If you’d like to contribute, CircuitPython libraries are a great place to start. Have an idea for a new driver? File an issue on CircuitPython! Have you written a library you’d like to make available? Submit it to the CircuitPython Community Bundle. Interested in helping with current libraries? Check out the CircuitPython.org Contributing page. We’ve included open pull requests and issues from the libraries, and details about repo-level issues that need to be addressed. We have a guide on contributing to CircuitPython with Git and Github if you need help getting started. You can also find us in the #circuitpython channel on the Adafruit Discord.
You can check out this list of all the Adafruit CircuitPython libraries and drivers available.
The current number of CircuitPython libraries is 312!
Here’s this week’s new CircuitPython libraries:
This week, there are a huge amount of updated CircuitPython libraries:
What’s the team up to this week?
What is the team up to this week? Let’s check in!
I’m finishing up implementing dynamic USB descriptors. I am already generating the dynamic descriptors, and have CIRCUITPY, the REPL, and HID devices working. There are some tricky issues related storage management: the dynamic descriptors must be carried over from boot.py, after its virtual machine has finished running and the heap has been discarded. Because the descriptors are dynamic, their size is not known, and ideally I only want to use as much RAM as is necessary. So I’m using a few tricks to minimize RAM use, such as saving a buffer on the stack temporarily between VM runs.
I’ve been helping Scott out with the merge of MicroPython 1.12 into CircuitPython. MicroPython and CircuitPython share a great set of tests of all the core language functionality, which have caught problems accidentally introduced during the merge process. I’ll continue to help Scott as needed while there are more versions of MicroPython to merge and more tests to fix.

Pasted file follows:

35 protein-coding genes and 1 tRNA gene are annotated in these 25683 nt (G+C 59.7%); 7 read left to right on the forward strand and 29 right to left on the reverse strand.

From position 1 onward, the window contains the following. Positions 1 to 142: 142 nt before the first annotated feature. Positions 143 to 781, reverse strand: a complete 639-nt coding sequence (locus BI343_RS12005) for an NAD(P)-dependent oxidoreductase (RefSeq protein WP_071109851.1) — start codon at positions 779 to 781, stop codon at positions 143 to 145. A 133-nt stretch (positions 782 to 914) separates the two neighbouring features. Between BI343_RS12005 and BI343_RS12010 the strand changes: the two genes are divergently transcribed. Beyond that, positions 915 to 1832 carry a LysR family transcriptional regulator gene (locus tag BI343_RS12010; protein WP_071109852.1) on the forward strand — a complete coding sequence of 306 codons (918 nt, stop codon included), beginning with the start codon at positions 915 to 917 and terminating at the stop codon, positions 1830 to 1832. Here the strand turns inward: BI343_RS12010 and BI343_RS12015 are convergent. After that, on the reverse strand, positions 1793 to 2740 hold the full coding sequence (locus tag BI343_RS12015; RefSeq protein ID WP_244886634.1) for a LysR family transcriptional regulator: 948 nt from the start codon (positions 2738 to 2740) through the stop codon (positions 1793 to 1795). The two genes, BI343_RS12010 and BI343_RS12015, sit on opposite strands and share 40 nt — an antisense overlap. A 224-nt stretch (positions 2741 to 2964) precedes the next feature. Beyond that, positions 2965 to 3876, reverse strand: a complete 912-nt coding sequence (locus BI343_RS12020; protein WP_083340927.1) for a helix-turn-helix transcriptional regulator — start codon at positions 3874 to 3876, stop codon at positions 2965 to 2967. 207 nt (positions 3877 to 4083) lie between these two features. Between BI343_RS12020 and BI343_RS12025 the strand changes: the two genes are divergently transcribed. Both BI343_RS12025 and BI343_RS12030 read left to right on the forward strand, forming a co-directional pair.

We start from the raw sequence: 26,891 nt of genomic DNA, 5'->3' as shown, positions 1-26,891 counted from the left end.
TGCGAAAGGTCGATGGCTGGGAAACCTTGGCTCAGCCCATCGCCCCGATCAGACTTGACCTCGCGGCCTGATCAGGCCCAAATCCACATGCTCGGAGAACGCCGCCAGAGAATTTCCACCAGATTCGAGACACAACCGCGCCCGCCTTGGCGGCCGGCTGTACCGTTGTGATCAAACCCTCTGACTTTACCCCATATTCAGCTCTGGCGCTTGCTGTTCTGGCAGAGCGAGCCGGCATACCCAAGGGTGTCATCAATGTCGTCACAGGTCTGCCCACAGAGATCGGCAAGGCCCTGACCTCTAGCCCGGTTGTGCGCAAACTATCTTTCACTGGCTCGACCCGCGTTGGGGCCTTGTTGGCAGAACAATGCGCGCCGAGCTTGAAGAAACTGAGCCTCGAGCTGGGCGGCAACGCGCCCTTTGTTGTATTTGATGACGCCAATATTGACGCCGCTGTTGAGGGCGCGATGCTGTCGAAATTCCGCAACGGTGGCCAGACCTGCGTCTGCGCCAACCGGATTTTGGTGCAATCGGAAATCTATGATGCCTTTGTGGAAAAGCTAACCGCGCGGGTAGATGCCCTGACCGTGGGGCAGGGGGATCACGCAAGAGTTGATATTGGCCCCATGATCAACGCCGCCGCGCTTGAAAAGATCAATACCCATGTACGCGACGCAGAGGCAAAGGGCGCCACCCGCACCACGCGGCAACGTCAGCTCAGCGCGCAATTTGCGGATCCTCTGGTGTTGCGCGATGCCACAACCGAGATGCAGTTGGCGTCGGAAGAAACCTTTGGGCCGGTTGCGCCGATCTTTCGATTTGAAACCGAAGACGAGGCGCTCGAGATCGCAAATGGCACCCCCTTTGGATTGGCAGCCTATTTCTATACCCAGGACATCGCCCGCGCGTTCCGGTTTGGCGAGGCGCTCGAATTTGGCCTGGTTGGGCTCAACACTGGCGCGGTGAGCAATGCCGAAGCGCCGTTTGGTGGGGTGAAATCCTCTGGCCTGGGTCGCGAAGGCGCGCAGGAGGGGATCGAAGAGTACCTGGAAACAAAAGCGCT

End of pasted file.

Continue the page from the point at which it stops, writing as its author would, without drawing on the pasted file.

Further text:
I also published my first CircuitPython library, adafruit_ov7670. Together with the imagecapture module in the development version of CircuitPython, this can be used to capture images from an OV7670 camera (on Grand Central M4 and RP2040-based boards) and display the data on a displayio LCD.
This week I published my final newsletter: welcome back Anne edition! Thanks to everyone for sticking through it with me. Anne will be getting back to it now.
Otherwise, my week contained a lot of miscellaneous. I reviewed a significant number of PRs with documentation updates. Thanks to Jose David M. for all of the improvements! Continued work on templates, including adding some new ones and organising the templates better on the backend (thanks to Sheehan for manually doing that for me). I added a few pages to the FunHouse guide. And finally, I started the ItsyBitsy RP2040 guide, which will be out soon, so keep an eye out for that if you’re interested.
This past week I’ve been wrapping up alarms and sleep on the RP2040, and working on merging in the NRF52, STM32, and ESP32-S2 updates to the alarm module. Mostly a lot of formatting and testing related busywork. My hope this week is to compare the power profiles of the Feathers for each of the 4 MCU types that support Alarm (ESP32-S2, nRF52840, STM32F405, and RP2040), so CircuitPython users have a reference for how much power they use during light and deep sleep across different ports.
This past week, I wrote a new guide on creating FunHouse projects. Like some similar guides I’ve written in the past, this guide covered the FunHouse specifics to look out for as well as going over the code examples included in the library. You can check out the guide here.
I also had a guide on using the FunHouse with Home Assistant that I had written a couple weeks ago get published. There was a little delay in the guide because it was waiting for some content in another guide that I had published earlier. You can check out that guide here.
This week I’ve been continuing the MicroPython merge. 1.11 is merged into main and 1.12 is nearly ready for review. I hope to get a good way through 1.13 by the end of this week. Hopefully, 1.14 and 1.15 will be easier too.
PyCon US, the annual official annual Python gathering, has been announced to be held online May 12-15, 2021. Sprints will be held May 16-18, 2021. More information and signups are at https://us.pycon.org/2021/
EuroPython, the largest conference for the Python programming language in Europe, will be held online July 26 – August 1, 2021. More information at https://ep2021.europython.eu/.
Send Your Events In